Naples – Home Base SWFL, a local non-profit founded by the Red Sox Foundation and Massachusetts General Hospital dedicated to supporting veterans, service members and military families impacted by the invisible wounds of war, is pleased to announce the Schoen Family Foundation has provided a meaningful grant to expand Home Base SWFL’s education, wellness and clinical care services in the region.
Naples-based William Schoen, founder of the Schoen Charitable Foundation, is a United States Marine Corp veteran and the successful entrepreneur who founded Health Management Associates. During his 28-year tenure as chairman of the board and CEO of the Florida-based corporation, which owned, leased and managed a network of 73 acute care and psychiatric hospitals, Health Management Associates became a Fortune 500 company. Through their Foundation, Schoen and his wife, Sharon, have taken a special interest in supporting veterans and their families.
William Schoen said, “The Marine Corp opened my eyes to the endless possibilities available to me through hard work, dedication, sacrifice and honor – it literally redirected the course of my life. This is one of the many reasons supporting other veterans is an integral part of my life today. I believe no veteran should ever stand alone.”
Schoen’s healthcare background and philanthropic interest in veteran health and education, made his Foundation a perfect fit for Home Base SWFL’s services designed to empower veterans to take control of their physical and mental health, provide tools to assist in managing stress and identify the triggers that would necessitate more intensive and complex treatment. The grant will specifically improve access to the supervised exercise, nutrition education, and stress and sleep management skills provided through Home Base SWFL’s Warrior Health & Fitness program. Through philanthropic support and collaborations with Florida Gulf Coast University, Lee Health and the YMCA, these services are available at no cost.
Home Base SWFL Program Director and United States Marine Corps veteran Armando Hernandez, said, “Many returning veterans find solace in avoiding traumatic memories they experience on the battlefield which only exacerbates the intensity, frequency and symptoms of those memories over time. The Schoen Charitable Foundation grant will combat this symptom of war by expanding our evidence-based cognitive and behavioral therapies, complementary alternative medicine and peer to peer outreach and support.”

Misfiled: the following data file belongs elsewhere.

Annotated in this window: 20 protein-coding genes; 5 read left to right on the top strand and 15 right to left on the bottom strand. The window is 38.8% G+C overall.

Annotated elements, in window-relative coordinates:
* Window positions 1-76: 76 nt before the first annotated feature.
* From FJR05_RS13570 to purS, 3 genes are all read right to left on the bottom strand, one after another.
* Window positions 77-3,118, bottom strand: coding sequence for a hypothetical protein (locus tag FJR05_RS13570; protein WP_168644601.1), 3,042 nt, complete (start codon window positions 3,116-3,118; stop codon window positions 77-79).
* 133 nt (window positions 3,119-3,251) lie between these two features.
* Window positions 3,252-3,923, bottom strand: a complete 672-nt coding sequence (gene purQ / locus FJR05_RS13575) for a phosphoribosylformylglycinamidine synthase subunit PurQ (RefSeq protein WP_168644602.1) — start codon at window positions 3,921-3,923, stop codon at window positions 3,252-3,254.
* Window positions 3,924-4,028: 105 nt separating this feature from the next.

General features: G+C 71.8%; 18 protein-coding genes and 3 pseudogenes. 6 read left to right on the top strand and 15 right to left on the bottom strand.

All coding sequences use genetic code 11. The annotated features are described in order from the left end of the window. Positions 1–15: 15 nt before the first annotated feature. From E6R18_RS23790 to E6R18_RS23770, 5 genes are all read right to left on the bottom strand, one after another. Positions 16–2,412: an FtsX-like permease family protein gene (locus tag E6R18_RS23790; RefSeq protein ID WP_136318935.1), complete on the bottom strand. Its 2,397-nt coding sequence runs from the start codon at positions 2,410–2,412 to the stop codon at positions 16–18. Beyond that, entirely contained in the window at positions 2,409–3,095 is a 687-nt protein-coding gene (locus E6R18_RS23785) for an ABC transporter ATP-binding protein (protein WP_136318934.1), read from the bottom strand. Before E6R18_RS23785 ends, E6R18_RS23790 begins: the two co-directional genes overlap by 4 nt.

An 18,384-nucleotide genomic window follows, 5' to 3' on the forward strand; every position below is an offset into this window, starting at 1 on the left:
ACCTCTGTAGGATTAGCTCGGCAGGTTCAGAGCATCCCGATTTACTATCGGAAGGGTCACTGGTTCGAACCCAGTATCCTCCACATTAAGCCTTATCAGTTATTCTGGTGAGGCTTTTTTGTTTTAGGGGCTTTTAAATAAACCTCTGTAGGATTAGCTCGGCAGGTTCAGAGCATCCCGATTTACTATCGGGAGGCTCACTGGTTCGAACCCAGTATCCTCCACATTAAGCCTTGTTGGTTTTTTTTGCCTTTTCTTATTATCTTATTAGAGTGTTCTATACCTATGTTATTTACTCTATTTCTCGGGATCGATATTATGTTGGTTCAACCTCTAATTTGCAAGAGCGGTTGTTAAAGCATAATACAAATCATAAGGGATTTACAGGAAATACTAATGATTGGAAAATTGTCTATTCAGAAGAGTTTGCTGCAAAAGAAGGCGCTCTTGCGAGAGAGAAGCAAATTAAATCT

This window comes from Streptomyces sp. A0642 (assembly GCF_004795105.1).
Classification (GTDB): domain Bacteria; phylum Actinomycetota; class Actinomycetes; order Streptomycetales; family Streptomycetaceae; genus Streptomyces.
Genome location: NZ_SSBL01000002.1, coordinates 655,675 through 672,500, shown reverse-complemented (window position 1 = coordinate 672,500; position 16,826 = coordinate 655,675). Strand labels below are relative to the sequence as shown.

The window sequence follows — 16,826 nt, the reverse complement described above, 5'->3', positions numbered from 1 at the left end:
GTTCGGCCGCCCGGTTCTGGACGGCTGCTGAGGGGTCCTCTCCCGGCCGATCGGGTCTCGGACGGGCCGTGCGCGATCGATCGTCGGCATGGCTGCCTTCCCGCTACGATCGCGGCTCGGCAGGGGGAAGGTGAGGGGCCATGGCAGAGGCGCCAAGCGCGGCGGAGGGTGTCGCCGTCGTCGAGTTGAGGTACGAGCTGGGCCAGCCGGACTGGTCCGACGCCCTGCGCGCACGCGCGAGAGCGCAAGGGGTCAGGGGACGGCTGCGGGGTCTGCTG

Retired senior listed officer, Master Sergeant Fernando Moreau, struggled with his transition to civilian life after serving more that 25 years with the Unites States Army. He suffered from PTSD, depression and anxiety and turned to alcohol to cope. When he was referred to Home Base, he was suicidal and homicidal and his wife and children lived in fear.
Moreau said, “I had no self-esteem. I was a former shadow of myself.”
Moreau credits the holistic combination of traditional psychiatric and outpatient therapy, his service dog and the alternative services he received through Home Base in helping him turn his life around.
Through the Warrior Health and Fitness program, Moreau worked with his trainer and nutritionist to set health and fitness goals and establish healthy habits and they held him accountable for his results. He enjoyed the camaraderie of working out with like-minded people who had shared similar experiences. As he achieved milestones and built friendships with fellow veterans, he realized how much better he felt and noticed positive changes in his mood.
Moreau adds, “I am light years away from where I was. I no longer have defeating attitudes. I learned to love myself. I don’t know where I would be without Home Base. It changed my outlook on life.”
Home Base, a Red Sox Foundation and Massachusetts General Hospital Program, is dedicated to healing the invisible wounds for Veterans, Service Members and their Families through world-class clinical care, wellness, education and research. As a National Center of Excellence headquartered in Boston’s Charlestown Navy Yard, Home Base operates the largest private-sector clinic in the nation devoted to healing invisible wounds such as post-traumatic stress disorder, traumatic brain injury, anxiety, depression, co-occurring substance use disorder, military sexual trauma and family relationship challenges.
Since its inception in 2014, Home Base Southwest Florida has leveraged the vast cutting-edge research and expertise in sports medicine and clinical care of the parent program in Boston. To date, Home Base and Home Base Southwest Florida has served more than 21,000 Veterans and Family members with care and support, provided over 74,000 on-line and in-person training sessions to clinicians, educators, first responders and community members nationally, and remains at the forefront of discovering new treatments -- ensuring a brighter future for the 21st century warrior and military family. For more information about Home Base Southwest Florida, please visit www.homebase.org/florida.